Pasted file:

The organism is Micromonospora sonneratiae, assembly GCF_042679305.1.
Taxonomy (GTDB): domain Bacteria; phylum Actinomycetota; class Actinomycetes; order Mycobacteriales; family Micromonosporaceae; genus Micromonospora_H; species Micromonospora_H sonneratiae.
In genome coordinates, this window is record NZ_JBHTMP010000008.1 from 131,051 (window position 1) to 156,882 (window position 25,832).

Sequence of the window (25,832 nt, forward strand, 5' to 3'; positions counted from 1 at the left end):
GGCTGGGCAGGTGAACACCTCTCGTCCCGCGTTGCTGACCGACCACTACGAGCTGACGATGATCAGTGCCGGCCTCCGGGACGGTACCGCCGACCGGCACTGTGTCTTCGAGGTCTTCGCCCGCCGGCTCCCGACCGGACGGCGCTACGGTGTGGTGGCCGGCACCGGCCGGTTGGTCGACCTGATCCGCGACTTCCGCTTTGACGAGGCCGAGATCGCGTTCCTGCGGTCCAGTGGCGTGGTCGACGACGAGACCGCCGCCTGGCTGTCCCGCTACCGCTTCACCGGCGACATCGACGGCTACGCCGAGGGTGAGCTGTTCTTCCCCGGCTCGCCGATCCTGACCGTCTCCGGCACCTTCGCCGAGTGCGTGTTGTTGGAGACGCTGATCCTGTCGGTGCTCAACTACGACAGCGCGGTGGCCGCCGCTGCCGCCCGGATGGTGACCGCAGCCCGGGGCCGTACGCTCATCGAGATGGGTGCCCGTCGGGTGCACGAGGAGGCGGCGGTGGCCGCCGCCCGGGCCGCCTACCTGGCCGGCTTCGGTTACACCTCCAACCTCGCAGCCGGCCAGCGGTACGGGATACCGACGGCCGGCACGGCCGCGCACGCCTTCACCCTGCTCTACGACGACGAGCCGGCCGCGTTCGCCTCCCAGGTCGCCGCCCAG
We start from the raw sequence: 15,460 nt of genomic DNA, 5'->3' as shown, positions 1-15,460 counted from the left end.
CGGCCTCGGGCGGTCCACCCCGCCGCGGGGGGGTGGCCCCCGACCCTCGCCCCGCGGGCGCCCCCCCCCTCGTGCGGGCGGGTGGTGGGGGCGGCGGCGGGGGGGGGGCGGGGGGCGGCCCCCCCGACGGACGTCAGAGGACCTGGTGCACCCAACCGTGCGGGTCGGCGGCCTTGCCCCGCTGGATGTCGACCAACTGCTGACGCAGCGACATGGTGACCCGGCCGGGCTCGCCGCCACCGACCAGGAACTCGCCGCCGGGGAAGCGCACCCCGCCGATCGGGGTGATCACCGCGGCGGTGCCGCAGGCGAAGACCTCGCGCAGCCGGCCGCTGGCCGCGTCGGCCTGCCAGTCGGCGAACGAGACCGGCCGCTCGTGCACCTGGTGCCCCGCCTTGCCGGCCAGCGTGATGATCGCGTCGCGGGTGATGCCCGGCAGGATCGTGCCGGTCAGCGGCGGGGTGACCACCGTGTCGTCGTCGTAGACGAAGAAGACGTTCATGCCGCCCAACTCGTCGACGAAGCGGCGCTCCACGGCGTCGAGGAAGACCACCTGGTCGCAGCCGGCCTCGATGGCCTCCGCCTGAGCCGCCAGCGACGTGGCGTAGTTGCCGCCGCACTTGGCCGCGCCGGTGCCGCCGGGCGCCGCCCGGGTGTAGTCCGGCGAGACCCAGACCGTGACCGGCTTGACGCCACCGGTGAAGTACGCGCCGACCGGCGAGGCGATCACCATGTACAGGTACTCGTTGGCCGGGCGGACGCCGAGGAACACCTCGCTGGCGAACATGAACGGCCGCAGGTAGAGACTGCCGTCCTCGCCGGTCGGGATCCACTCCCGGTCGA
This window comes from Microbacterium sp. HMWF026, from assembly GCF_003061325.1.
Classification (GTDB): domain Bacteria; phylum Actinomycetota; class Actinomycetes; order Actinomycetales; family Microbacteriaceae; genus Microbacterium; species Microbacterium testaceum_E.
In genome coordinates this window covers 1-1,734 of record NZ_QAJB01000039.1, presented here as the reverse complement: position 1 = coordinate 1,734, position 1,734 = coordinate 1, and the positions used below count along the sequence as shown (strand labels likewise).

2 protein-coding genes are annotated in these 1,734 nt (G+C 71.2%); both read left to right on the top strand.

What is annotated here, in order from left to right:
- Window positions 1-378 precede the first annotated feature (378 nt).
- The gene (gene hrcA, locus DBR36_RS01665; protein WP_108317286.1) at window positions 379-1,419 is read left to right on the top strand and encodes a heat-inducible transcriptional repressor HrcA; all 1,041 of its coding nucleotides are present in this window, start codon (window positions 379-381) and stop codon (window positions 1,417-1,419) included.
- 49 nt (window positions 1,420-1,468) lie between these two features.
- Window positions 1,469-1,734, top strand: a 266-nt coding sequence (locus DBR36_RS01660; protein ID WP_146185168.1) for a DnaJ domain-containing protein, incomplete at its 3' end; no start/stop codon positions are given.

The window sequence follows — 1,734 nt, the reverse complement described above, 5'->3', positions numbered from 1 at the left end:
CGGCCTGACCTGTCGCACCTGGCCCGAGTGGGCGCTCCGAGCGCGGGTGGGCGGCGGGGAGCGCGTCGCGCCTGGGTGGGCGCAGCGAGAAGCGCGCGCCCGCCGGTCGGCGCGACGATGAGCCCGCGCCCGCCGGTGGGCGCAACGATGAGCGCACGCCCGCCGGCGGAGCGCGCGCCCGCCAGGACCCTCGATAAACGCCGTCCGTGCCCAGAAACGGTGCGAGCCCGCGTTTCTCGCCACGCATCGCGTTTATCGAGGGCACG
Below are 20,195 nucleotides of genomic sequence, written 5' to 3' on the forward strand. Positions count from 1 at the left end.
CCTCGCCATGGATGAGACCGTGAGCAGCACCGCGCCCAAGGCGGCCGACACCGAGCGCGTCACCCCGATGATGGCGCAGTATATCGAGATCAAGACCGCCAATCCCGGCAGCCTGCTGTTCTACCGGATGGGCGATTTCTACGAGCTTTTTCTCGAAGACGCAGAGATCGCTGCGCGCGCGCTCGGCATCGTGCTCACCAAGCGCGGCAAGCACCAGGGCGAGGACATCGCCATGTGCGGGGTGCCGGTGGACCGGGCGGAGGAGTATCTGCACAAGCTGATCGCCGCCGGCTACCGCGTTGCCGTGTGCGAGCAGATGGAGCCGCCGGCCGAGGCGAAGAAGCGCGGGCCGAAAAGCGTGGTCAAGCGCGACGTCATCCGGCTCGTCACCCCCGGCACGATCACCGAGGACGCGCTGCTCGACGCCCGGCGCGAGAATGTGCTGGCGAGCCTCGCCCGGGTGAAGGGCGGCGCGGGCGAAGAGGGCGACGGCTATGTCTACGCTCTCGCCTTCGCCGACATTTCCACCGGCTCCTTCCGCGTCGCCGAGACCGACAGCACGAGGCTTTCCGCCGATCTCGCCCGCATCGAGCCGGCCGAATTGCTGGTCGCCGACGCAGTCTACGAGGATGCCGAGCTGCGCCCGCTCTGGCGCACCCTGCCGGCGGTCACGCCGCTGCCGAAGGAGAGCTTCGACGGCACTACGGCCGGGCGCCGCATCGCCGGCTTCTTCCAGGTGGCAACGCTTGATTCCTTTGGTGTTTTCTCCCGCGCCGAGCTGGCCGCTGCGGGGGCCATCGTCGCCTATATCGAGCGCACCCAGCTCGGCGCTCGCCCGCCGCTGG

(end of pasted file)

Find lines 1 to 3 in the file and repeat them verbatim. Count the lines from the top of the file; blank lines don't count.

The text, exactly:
The organism is Micromonospora sonneratiae, assembly GCF_042679305.1.
Taxonomy (GTDB): domain Bacteria; phylum Actinomycetota; class Actinomycetes; order Mycobacteriales; family Micromonosporaceae; genus Micromonospora_H; species Micromonospora_H sonneratiae.
In genome coordinates, this window is record NZ_JBHTMP010000008.1 from 131,051 (window position 1) to 156,882 (window position 25,832).